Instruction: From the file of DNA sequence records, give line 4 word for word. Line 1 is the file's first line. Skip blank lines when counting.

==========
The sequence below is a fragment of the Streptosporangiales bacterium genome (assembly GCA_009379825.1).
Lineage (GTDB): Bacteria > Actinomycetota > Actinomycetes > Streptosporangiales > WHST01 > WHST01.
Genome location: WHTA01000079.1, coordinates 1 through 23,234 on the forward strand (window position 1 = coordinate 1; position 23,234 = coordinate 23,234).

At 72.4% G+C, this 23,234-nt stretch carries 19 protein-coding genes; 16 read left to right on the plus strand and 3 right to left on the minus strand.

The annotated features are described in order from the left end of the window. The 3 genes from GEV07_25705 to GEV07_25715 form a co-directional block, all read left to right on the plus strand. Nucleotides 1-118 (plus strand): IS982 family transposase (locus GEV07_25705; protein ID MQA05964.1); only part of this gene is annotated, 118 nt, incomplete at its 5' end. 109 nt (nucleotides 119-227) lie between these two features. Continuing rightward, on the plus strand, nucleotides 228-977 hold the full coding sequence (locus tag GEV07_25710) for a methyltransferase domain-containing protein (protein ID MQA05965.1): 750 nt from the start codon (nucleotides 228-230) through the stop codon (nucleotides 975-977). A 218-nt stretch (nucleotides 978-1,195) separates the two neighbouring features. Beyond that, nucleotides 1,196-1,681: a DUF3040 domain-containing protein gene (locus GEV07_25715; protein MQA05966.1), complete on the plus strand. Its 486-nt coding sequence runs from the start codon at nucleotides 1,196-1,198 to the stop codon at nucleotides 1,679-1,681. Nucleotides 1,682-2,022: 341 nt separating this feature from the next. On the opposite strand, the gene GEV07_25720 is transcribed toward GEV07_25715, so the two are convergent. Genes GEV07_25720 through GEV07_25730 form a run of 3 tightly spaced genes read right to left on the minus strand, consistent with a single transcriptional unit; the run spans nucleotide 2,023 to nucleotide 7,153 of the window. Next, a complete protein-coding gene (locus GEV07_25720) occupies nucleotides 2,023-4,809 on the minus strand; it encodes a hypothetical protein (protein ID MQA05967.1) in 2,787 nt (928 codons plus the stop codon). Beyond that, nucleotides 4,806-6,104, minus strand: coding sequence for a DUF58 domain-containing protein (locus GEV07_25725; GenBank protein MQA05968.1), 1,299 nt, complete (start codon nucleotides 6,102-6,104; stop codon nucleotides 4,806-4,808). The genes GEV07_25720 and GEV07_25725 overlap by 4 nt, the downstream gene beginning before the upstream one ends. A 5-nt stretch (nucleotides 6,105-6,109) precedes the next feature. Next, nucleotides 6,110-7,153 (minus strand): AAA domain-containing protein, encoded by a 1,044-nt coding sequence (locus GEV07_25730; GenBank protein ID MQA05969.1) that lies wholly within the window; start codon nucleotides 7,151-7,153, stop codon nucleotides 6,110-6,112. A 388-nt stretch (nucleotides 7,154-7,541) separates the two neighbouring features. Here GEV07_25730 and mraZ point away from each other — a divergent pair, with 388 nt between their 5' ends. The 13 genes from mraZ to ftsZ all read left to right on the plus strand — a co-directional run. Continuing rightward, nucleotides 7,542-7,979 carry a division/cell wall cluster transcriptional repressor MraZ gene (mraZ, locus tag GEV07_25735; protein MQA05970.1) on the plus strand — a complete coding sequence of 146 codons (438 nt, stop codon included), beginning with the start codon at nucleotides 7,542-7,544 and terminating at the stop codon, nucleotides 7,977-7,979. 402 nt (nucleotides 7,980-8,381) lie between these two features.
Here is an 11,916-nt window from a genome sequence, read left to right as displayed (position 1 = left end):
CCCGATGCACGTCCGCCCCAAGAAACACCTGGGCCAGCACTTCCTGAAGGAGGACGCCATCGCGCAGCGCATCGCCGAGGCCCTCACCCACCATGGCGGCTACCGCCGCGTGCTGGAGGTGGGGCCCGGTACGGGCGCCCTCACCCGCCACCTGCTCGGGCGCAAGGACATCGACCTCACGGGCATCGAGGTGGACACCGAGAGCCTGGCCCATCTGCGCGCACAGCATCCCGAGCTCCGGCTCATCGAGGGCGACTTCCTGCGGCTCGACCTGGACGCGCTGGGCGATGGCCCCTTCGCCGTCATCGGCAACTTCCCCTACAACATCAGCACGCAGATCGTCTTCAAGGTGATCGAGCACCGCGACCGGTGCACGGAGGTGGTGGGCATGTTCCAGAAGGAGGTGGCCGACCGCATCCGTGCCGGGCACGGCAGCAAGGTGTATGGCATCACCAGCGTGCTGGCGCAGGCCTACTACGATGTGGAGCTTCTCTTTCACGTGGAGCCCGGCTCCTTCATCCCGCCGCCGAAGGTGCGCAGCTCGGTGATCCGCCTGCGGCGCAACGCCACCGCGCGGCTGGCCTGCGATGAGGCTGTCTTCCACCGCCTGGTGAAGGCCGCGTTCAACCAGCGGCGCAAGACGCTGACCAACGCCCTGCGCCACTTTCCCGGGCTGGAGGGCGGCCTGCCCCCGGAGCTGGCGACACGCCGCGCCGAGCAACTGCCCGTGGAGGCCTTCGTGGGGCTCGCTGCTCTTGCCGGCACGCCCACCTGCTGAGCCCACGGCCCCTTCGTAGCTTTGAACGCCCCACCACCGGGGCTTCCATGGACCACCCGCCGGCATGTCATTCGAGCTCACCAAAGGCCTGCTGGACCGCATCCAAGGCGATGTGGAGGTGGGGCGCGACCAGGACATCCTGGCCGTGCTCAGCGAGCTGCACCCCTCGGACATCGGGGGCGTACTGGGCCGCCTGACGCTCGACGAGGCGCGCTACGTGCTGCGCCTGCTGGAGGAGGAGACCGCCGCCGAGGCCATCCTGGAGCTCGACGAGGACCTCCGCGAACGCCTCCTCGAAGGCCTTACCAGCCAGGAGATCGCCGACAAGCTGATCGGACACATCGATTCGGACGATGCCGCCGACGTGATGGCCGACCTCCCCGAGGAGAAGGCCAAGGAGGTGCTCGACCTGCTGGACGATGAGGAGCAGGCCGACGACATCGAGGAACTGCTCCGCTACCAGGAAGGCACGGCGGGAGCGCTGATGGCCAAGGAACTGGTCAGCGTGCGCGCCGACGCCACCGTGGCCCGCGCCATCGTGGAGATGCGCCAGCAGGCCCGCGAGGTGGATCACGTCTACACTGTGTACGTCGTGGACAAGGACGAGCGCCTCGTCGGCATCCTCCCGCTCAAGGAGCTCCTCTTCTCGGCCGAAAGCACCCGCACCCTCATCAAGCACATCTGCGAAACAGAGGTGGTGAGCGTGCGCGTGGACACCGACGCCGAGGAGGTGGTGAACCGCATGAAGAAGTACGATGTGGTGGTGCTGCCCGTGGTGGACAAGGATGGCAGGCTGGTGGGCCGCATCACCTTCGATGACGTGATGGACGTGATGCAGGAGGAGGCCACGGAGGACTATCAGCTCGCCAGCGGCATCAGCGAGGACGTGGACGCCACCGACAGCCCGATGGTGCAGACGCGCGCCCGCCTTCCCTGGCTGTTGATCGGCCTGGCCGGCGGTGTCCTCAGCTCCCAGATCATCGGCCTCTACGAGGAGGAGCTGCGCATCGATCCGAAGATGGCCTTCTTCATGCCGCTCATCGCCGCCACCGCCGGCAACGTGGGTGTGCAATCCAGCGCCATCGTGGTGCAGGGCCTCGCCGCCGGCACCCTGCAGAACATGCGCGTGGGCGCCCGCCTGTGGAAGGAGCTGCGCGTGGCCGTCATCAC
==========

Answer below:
At 72.4% G+C, this 23,234-nt stretch carries 19 protein-coding genes; 16 read left to right on the plus strand and 3 right to left on the minus strand.